Just “throw up” on paper!
I know it’s a challenge sometimes to just keep going! To just keep writing!
it’s so instinctual for us to want to edit as we go along. But you can break the habit, and you’ll be happier in the long run for it.
It’s better to “throw up on paper” and have a lot of thoughts and ideas, from which you can edit later.
This is mostly about mindset.
You tend to labor over one page again and again, or, you feel a third of the way through that you should go back and fix/change…
The very idea of bussing through the Andes evokes images of chickens and goats and pigs as fellow passengers. I found this historic South American travel legend to be far removed from my 10-hour bus ride from Cuenca to Quito, Ecuador. The ride was not, however, without its moments.
At 7:00 a.m. lively activity sparks the Terminal Terrestre bus station in Cuenca. …
Let’s admit it right up front.
No matter why you’re writing a memoir, I believe everyone would secretly like to have a New York Times best-seller.
For this to happen, first your book has to have that magic “something” that entices and intrigues agents, editors, and ultimately readers.
So right now I want to share with you some ideas of what that could be, so you can be thinking about it.
To borrow from fiction I want you to begin to think in terms of
· a classic plot device
· an enticing topic, or
· a universal theme
Here are 5 great reasons you can write your personal story as a novel:
1. You can write about scenes and events you didn’t actually witness.
2. You can make up new dialogue.
3. Events can be rearranged to create a new compelling story.
4. You can add or delete people or events according to a more dramatic, creative storyline.
5. Writing about what happened and your feelings about it could be easier for you emotionally.
Your personal story already contains many of the same elements you would use to write a novel.
There will be interesting characters, snappy dialogue…
What are you going to call your personal story? A memoir or an autobiography?
What’s the difference? Is there any difference?
It’s important that you are clear about this because your potential reader wants to know this right up front.
According to Writer’s Digest:
· An autobiography focuses on the chronology of the writer’s entire life
· A memoir covers one specific aspect of the writer’s life.
I’ve noticed recently in the marketing world of Amazon.com that many autobiographies are being labeled as memoir.
For instance, Michelle Obama’s book Becoming is called a memoir when in fact it covers her…
The last thing you want is for your reader to throw your book down in disgust and declare, “That is so stupid! That would never happen!”
How many times have you heard or read that if you come home and find your door ajar, you should NOT ENTER, but immediately leave and call the police?
Yet in so many television dramas I see the main character walk right in — albeit with caution — while in my head I’m screaming, “That’s STUPID! Don’t do that!”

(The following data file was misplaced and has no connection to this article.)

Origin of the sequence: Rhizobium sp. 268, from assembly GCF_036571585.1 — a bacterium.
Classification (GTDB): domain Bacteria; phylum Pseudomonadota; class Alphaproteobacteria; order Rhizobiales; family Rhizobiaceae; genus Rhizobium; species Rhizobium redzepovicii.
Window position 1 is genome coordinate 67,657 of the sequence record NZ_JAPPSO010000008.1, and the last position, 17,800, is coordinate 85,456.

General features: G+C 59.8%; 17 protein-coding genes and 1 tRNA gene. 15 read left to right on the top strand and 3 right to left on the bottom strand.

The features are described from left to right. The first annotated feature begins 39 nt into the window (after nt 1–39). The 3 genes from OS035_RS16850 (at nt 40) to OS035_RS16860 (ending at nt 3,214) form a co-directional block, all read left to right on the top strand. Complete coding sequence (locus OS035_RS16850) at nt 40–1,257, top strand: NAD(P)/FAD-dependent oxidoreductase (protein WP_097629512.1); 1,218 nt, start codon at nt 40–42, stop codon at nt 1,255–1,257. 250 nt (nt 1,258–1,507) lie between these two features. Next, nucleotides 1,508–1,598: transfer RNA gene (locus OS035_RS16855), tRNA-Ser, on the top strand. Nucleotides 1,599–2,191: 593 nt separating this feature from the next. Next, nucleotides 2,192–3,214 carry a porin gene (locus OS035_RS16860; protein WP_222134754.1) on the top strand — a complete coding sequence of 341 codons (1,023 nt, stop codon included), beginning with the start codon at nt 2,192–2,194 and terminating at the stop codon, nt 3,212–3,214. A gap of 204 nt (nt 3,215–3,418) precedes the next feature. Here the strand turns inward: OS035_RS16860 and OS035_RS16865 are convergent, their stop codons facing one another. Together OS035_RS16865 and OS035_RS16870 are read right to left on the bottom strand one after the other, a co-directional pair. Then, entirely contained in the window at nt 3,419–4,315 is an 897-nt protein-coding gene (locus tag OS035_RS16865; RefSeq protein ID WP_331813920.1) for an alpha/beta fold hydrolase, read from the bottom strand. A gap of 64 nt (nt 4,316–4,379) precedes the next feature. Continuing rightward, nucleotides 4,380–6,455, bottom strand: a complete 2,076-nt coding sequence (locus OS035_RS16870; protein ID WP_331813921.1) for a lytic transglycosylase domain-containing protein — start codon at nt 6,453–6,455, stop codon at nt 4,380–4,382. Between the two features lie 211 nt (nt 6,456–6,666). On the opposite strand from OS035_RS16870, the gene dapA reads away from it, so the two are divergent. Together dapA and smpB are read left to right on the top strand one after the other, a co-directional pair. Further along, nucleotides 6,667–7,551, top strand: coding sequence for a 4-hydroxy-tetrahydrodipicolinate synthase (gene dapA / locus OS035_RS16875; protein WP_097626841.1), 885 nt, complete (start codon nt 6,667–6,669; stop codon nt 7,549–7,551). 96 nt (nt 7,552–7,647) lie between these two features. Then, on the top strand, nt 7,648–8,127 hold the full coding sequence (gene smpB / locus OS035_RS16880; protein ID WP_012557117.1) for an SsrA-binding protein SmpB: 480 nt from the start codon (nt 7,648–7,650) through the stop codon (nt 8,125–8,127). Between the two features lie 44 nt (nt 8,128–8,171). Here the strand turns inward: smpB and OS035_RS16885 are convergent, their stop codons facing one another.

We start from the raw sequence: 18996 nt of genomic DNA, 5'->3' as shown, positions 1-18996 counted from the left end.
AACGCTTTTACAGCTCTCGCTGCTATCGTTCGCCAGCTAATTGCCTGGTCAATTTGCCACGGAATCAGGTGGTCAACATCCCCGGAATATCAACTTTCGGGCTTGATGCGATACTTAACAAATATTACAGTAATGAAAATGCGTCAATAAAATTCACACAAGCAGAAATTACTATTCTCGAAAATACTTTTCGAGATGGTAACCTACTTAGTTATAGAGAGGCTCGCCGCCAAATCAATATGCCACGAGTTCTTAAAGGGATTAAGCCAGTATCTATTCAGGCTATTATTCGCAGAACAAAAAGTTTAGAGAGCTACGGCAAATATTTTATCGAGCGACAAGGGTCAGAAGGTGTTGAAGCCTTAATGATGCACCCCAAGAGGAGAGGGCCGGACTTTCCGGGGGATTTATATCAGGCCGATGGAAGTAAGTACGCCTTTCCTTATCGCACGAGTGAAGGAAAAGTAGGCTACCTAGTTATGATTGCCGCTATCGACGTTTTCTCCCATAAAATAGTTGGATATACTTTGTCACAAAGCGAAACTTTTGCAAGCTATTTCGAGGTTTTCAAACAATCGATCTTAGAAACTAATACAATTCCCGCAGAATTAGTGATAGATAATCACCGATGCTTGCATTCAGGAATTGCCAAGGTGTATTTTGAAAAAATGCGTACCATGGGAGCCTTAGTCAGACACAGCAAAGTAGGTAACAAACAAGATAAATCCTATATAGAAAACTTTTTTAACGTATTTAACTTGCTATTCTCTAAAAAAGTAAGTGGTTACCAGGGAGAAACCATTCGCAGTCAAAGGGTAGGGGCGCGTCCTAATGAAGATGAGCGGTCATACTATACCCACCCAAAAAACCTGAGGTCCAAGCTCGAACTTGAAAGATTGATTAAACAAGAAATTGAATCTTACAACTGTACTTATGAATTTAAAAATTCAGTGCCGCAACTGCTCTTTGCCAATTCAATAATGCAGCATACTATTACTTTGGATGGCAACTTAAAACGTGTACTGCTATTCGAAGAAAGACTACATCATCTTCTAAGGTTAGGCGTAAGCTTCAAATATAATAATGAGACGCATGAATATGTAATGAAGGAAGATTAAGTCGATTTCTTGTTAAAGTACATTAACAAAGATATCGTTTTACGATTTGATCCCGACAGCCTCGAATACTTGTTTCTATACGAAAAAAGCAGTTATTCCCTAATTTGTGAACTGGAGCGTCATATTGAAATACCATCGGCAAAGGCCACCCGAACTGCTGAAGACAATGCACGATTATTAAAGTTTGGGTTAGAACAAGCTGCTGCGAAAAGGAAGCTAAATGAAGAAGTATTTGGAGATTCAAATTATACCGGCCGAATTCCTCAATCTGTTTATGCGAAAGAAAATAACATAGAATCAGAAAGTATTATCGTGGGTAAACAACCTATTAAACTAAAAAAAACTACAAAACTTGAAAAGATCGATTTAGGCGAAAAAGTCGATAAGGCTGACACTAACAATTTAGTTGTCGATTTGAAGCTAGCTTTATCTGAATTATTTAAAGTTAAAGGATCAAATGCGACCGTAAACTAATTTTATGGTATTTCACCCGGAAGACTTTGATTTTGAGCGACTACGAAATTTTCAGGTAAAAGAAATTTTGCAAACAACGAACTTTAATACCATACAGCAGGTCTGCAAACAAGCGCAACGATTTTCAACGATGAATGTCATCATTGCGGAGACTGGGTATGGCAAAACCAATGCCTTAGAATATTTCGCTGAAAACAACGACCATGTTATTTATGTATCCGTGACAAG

To me, that is cliché action and borderline “would never happen.”
Even if you write…
As a Success Coach for Memoir Writers and Admin for the Facebook group, Aspiring Memoir Writers, I hear this fear expressed in many different ways.
One big fear of exposure is sharing painful memories and emotions. How much should you tell? What you do leave out? How do you find the right words to explain your strongest, most painful — or even your happiest memory?
This may come easier for writers who have kept a personal journal for years, but what about the rest of us?
Readers want to know how what happened to you affected you, and how it…
Their reasons usually boil down to one or several of these 8:
1 — I really don’t have the time to write
2 — I don’t know how to write
3 — It’s all too painful to write about
4 — No one would be interested
5 — I don’t want to hurt anyone’s feelings
6 — I don’t want to be sued.
7 — I’m afraid of what my spouse/children/parents/co-workers/ex-boss/ex-spouse/ex-lover/sister/brother/cousin will think.
8 — I don’t know where to start
This guess of mine is based on years of working as a memoir author, a memoir workshop leader and…
To that I’d add, change. Whether we like it or not, our lives are constantly in a state of change.
It’s always been a given in fiction writing that the main character must experience some form of change by the end of the book.
Personal experience — and the changes that result — leads to lessons learned.
I’m sure you’ll agree that you know a lot more now than you did when the journey you want to write about in your memoir began.
In some — maybe several — ways that knowledge has changed you.
· Moving to a new…
Notice these are all strong EMOTIONS.
At least 3 of them should be in a novel in some form.
And this applies to your memoir as well.
Here are the 3 I identified for my first memoir, Coming to Las Vegas, A true tale of sex, drugs & Sin City in the 70s.
And here are the 3 I identified for my second memoir, HELP! I Married An Alien A Comedian
These themes about strong emotions…